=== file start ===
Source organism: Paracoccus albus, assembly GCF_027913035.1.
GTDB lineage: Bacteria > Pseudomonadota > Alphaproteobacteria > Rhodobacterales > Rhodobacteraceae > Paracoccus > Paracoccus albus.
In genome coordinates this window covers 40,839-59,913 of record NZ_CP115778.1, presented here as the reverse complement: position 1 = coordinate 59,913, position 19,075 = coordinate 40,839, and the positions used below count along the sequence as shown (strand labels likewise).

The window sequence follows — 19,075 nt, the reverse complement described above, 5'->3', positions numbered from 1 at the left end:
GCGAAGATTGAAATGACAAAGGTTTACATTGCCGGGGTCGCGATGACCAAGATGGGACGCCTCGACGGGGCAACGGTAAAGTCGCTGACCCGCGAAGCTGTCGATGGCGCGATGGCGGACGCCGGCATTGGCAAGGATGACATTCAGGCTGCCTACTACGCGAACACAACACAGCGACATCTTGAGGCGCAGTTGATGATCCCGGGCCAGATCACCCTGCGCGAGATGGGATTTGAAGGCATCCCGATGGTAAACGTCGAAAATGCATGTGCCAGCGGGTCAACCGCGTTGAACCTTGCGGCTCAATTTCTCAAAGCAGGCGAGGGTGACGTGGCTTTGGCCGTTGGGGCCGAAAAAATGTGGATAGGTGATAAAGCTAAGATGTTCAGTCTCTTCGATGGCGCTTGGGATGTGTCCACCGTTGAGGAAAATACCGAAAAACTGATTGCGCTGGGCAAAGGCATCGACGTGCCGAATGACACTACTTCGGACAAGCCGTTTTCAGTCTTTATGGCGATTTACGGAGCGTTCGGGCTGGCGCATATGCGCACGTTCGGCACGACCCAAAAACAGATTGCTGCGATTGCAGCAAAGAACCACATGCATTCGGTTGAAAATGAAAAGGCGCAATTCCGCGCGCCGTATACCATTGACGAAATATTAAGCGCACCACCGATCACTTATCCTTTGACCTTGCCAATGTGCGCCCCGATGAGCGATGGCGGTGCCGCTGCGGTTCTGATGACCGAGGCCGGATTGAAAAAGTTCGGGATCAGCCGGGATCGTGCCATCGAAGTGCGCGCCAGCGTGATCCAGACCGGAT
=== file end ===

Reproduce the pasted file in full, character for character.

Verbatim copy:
Source organism: Paracoccus albus, assembly GCF_027913035.1.
GTDB lineage: Bacteria > Pseudomonadota > Alphaproteobacteria > Rhodobacterales > Rhodobacteraceae > Paracoccus > Paracoccus albus.
In genome coordinates this window covers 40,839-59,913 of record NZ_CP115778.1, presented here as the reverse complement: position 1 = coordinate 59,913, position 19,075 = coordinate 40,839, and the positions used below count along the sequence as shown (strand labels likewise).

The window sequence follows — 19,075 nt, the reverse complement described above, 5'->3', positions numbered from 1 at the left end:
GCGAAGATTGAAATGACAAAGGTTTACATTGCCGGGGTCGCGATGACCAAGATGGGACGCCTCGACGGGGCAACGGTAAAGTCGCTGACCCGCGAAGCTGTCGATGGCGCGATGGCGGACGCCGGCATTGGCAAGGATGACATTCAGGCTGCCTACTACGCGAACACAACACAGCGACATCTTGAGGCGCAGTTGATGATCCCGGGCCAGATCACCCTGCGCGAGATGGGATTTGAAGGCATCCCGATGGTAAACGTCGAAAATGCATGTGCCAGCGGGTCAACCGCGTTGAACCTTGCGGCTCAATTTCTCAAAGCAGGCGAGGGTGACGTGGCTTTGGCCGTTGGGGCCGAAAAAATGTGGATAGGTGATAAAGCTAAGATGTTCAGTCTCTTCGATGGCGCTTGGGATGTGTCCACCGTTGAGGAAAATACCGAAAAACTGATTGCGCTGGGCAAAGGCATCGACGTGCCGAATGACACTACTTCGGACAAGCCGTTTTCAGTCTTTATGGCGATTTACGGAGCGTTCGGGCTGGCGCATATGCGCACGTTCGGCACGACCCAAAAACAGATTGCTGCGATTGCAGCAAAGAACCACATGCATTCGGTTGAAAATGAAAAGGCGCAATTCCGCGCGCCGTATACCATTGACGAAATATTAAGCGCACCACCGATCACTTATCCTTTGACCTTGCCAATGTGCGCCCCGATGAGCGATGGCGGTGCCGCTGCGGTTCTGATGACCGAGGCCGGATTGAAAAAGTTCGGGATCAGCCGGGATCGTGCCATCGAAGTGCGCGCCAGCGTGATCCAGACCGGAT